5) Dividend payout ratio: The quality of earnings of a company depends upon the proportion of earnings distributed as dividend to the shareholders. It is also important to have a consistent payout of dividend. A company with a consistent dividend payout ratio of over 50% should be preferred for investment whereas those having a dividend payout ratio of less than 10% should be avoided. “MNCs rank high on dividend payout ratio. Indian pharma companies are down since last the few quarters due to pricing pressure. However, MNCs pharma companies due to dividend payout ratio have still fared well compared to Indian companies,” says Modi.

6) Debt burden: A high amount of leverage weighs down the growth of a company with a major portion of earnings going towards the finance cost. Therefore, companies operating with minimal debt burden should be preferred over highly leveraged companies. A debt-equity ratio of 1:2 is ideally the upper limit for a sustainable business model to generate returns. Infra companies like HCC, IVRCL etc are in wealth destroyer category due to debt as high as above 10 times their equity and reserves.

7) Capital Efficiency: The Return on Capital Employed (RoCE) is an important parameter to measure efficiency of the capital employed. A high RoCE implies that the company is generating high returns on the employed capital and the profits can be reinvested for the long-term growth. “Companies having higher RoCE are always rewarded by the stock market. In the cement sector, for eg Shree Cement has far superior RoCE at 26% compared to ACC which has ROCE of 17%. Stock price of Shree Cement is up by 50% in two year while ACC is still at the same price,” informs Modi.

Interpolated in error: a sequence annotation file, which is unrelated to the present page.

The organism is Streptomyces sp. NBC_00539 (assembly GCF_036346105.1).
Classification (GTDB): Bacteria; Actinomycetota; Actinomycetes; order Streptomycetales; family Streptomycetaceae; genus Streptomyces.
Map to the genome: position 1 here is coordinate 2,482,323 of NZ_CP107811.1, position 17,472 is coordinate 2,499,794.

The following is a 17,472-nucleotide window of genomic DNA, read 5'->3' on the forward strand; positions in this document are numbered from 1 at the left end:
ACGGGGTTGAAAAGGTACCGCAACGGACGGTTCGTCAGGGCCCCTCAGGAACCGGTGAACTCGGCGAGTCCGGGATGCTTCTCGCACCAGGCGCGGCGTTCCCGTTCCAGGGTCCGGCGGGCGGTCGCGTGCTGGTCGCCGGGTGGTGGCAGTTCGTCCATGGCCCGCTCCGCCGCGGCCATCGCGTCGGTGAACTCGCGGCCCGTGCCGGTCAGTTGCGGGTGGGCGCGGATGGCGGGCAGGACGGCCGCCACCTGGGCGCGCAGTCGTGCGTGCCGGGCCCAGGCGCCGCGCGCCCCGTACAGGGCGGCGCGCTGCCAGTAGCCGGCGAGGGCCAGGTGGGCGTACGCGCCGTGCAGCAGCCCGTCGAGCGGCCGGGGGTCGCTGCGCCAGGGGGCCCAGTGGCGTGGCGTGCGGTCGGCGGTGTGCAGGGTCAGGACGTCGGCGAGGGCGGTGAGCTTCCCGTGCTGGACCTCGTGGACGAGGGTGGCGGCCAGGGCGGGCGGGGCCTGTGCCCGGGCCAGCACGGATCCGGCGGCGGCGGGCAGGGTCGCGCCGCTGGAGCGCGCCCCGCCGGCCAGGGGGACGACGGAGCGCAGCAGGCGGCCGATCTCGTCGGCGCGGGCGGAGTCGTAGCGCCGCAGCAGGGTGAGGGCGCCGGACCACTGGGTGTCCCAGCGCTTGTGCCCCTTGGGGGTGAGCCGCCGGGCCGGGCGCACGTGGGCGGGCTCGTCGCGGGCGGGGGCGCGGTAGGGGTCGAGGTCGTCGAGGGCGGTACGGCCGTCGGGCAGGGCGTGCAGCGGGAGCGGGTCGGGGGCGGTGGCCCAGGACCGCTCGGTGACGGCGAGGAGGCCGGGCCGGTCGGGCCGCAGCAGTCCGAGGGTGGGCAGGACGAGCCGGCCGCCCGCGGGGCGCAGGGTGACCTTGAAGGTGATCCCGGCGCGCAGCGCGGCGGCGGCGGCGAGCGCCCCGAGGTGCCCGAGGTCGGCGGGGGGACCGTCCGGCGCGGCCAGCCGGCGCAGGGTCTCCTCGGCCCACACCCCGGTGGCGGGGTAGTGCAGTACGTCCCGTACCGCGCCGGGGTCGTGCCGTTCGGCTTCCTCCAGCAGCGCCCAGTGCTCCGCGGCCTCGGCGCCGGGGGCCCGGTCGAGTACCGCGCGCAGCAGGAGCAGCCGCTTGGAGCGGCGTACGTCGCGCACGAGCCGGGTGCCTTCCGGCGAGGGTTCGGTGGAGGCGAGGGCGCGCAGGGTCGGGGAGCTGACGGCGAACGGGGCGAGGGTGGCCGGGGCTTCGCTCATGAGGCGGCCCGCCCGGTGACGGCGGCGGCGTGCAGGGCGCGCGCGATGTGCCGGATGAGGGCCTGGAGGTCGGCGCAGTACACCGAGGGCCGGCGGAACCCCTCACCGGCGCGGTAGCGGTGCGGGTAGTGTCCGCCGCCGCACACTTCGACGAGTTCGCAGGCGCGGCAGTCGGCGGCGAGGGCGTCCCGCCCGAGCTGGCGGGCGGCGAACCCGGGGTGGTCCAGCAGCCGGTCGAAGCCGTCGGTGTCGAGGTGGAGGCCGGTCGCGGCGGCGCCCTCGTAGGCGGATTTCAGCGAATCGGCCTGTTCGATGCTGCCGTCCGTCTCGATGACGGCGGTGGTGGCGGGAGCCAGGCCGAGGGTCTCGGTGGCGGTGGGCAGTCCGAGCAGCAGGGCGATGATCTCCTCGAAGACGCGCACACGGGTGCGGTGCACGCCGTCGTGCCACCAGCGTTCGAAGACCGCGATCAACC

8) Promoters’ shareholding pattern: The shareholding pattern of the promoters of a company shows the level of faith placed by them in the future of the company. A high pledging of promoters’ holding implies doubts regarding the management of the company and the likely sale of shares in the market leading to fall in the stock prices. An investor should prefer companies with minimum pledging of promoters’ holding over companies with a high promoters’ stock pledging.

9) Nature of growth: An investor should evaluate the nature of growth of the company, i.e. the source of funds for growth. Growth capital can be either the cash generated from operations or raised from external sources. A constant dilution of equity to raise capital is a long-term disadvantage for the minority shareholders, as the earnings will be regularly diluted.

10) 200-day moving average: 200-DMA is a tool for technical analysis and traders view it as a resistance as well as a support depending upon the direction of breach. “When the price action breaks the 200-DMA in the upward direction, then it is a bullish signal and the stock should be bought. Such bullish price action combined with all the above factors when put together gives a compelling analysis. Only when one thoroughly studies all of the above parameters and rates the stocks in the ascending order, the top-ranking stocks from each sector would an attractive long-term wealth creating portfolio which will be well diversified with strong business fundamentals,” says Modi.